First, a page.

Turning to pricing, he told the group, “I think there’s a fair number of price markup cases in the hopper than will hit the press.” 

FINRA and MSRB rules require dealers to sell bonds at fair and reasonable prices.

Northam said that qualified institutional buyers are exempted from FINRA’s pricing rules if they are sophisticated and are buying junk bonds. But the exemption does not give dealers free reign to take advantage of such customers, he said.

FINRA’s inquiry into the relationships between large underwriters and swap providers began last year. It is looking at whether underwriters routinely recommend certain swap providers to municipal issuers and whether they share fees. The authority also is looking at whether underwriters and swap providers routinely work together, switching roles in various transactions. For example, Northam said, a firm will be underwriter on one deal with a swap provider, and then the firm will be swap provider on the next deal with the swap provider becoming the underwriter.

FINRA earlier this year began looking at whether broker-dealers are serving as placement agents by recommending certain favored investment advisory firms for business from state and local government investment pools or pension funds. The authority is examining whether there is any fee-sharing or if the advisers put all of their sales and purchases from the business they obtained through the broker-dealer that helped them get the business, he said.

Northam also urged FINRA members to look at the transaction-based fees they are paying to the authority, warning that he has found some firms are not paying the full amount of fees due.

In the disclosure area, Rebecca Lawrence, assistant general counsel of Piper Jaffray & Co., who was also on the municipal securities panel, said broker-dealers would like to see some sort of standard developed so that an issuer that has failed to file its annual disclosure notices in violation of its continuing disclosure contract with bondholders can remedy the situation and avoid having firms refuse to underwrite its bonds.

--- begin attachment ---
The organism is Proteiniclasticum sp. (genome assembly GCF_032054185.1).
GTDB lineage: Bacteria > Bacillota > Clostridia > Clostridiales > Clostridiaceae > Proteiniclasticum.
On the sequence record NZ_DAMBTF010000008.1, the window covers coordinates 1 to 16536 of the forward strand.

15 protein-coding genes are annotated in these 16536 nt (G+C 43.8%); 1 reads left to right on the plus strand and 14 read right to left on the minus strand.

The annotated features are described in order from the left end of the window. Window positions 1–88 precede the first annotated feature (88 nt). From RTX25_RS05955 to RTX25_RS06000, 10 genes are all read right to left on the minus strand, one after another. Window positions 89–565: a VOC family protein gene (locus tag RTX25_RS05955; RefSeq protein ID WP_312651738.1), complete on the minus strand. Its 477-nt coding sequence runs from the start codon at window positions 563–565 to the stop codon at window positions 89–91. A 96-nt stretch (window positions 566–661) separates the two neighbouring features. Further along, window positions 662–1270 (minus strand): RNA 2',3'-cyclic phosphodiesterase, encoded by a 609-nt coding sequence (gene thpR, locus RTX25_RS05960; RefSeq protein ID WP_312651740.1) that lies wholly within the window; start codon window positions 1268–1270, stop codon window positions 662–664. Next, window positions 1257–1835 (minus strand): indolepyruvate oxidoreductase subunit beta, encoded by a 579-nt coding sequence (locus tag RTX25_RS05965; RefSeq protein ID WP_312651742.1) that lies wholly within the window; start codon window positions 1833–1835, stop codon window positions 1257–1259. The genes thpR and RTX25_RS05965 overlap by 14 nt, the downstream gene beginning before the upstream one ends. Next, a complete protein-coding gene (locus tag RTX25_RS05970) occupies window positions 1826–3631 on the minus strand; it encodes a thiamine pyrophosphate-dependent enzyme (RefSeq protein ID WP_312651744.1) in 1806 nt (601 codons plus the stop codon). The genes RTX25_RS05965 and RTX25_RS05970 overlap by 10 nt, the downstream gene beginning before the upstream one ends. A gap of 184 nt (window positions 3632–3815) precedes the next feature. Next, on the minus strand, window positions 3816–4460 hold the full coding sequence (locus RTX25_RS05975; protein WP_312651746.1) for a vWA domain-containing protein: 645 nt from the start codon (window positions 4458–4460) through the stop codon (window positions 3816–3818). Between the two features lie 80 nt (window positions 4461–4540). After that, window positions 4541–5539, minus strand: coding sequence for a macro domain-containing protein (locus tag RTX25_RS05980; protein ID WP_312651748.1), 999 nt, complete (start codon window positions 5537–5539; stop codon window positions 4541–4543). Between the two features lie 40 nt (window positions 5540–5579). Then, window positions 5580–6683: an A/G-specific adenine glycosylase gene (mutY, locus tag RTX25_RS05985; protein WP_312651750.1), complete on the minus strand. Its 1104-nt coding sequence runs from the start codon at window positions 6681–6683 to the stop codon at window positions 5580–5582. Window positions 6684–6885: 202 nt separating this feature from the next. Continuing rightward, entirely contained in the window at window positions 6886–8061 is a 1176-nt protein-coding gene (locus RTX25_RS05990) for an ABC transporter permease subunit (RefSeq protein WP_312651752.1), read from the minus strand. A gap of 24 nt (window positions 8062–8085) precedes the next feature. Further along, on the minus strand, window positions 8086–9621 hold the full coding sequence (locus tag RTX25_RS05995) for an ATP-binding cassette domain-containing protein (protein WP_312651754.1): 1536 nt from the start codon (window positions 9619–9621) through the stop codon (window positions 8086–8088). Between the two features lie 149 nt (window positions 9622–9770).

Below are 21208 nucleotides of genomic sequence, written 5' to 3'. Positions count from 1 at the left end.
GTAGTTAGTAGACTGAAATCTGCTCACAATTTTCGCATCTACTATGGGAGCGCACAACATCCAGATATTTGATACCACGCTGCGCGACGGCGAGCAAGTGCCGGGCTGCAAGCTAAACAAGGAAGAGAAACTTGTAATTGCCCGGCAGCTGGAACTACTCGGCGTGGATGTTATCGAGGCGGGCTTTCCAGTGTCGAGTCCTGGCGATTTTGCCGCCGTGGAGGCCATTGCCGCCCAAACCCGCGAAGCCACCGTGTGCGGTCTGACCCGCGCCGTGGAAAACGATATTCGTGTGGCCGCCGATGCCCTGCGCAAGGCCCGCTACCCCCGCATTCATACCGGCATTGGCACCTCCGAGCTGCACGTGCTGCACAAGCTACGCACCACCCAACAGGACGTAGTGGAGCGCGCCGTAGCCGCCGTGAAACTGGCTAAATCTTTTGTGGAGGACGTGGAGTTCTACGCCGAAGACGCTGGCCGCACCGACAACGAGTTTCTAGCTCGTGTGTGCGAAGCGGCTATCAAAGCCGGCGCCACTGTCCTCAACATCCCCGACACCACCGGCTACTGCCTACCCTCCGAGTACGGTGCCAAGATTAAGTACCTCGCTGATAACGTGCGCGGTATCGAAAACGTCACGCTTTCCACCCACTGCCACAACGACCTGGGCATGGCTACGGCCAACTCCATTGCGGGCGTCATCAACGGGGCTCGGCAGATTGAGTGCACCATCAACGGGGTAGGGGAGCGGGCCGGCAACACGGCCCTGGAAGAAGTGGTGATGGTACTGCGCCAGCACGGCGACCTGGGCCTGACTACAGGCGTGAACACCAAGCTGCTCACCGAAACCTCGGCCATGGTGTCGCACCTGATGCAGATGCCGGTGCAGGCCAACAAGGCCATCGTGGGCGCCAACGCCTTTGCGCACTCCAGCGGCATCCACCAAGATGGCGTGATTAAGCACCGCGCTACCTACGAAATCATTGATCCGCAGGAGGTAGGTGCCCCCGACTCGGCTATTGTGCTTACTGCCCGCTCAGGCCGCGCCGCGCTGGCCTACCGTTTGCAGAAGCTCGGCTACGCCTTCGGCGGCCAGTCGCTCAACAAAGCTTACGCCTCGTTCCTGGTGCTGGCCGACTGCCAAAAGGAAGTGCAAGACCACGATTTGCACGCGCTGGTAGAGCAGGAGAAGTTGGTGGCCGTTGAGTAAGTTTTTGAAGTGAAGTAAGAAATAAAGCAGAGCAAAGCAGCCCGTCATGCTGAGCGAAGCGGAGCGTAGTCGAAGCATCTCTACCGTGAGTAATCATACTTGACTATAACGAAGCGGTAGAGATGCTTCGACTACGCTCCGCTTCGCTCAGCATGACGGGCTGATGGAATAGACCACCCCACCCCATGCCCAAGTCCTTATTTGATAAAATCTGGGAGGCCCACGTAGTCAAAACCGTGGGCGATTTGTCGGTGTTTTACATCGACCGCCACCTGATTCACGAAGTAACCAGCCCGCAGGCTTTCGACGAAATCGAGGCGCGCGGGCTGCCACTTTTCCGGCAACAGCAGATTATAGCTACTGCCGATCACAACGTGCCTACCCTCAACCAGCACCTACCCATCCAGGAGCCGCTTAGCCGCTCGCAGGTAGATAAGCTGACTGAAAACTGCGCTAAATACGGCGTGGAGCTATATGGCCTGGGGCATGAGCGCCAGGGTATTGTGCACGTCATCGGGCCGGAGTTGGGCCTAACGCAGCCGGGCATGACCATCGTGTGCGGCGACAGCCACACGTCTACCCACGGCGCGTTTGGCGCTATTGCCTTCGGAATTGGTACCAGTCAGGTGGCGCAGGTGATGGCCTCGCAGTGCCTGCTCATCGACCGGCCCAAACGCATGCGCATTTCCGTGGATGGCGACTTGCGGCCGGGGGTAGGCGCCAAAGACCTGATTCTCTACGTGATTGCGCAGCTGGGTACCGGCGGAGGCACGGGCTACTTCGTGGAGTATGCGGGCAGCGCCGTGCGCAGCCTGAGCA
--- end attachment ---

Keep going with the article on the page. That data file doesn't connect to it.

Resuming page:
Under the SEC’s Rule 15c2-12, underwriters must reasonably determine that an issuer has agreed in writing to disclose annual financial information and material events as they occur. A number of issuers, particularly small ones, have failed to file their annual financial information, either on a timely basis or at all.

But there are few, if any, cases of broker-dealers refusing to underwrite their bonds. Lawrence said the onus should be on the issuer to remedy the situation and that there should be steps it can take to correct the situation. The underwriters should not be held responsible for issuers’ disclosure failures, she said.

Kenneth Gross, a partner at Skadden Arps Slate Meagher & Flom LLP who also was on the panel, cautioned firms underwriting Build America Bonds about the dangers of running afoul of the MSRB’s Rule G-37 on polticial contributions.

“It raises some very delicate issues,” he said.

Under G-37, a broker-dealer must ban itself from engaging in negotiated municipal securities business with an issuer if if or its municipal finance professionals make political contributions to issuer officials who can influence the award of underwriting business. MFPs are allowed, however, to contribute up to $250 for anyone for whom they can vote.

Gross said that BABs are taxable bonds that often involve a firm’s taxable bond desk. However, BABs must adhere to the tax and securities rules for tax-exempt bonds, including Rule G-37.  As a result, underwriters must make sure that the dealers in their taxable group who may have become MFPs by virtue of working on BAB deals, do not contribute to issuer officials.

In fact, under a so-called look back provision of G-37, the firm must check to make sure individuals in their taxable BAB group have not contributed to issuer officials during the two years before they became MFPs, he said.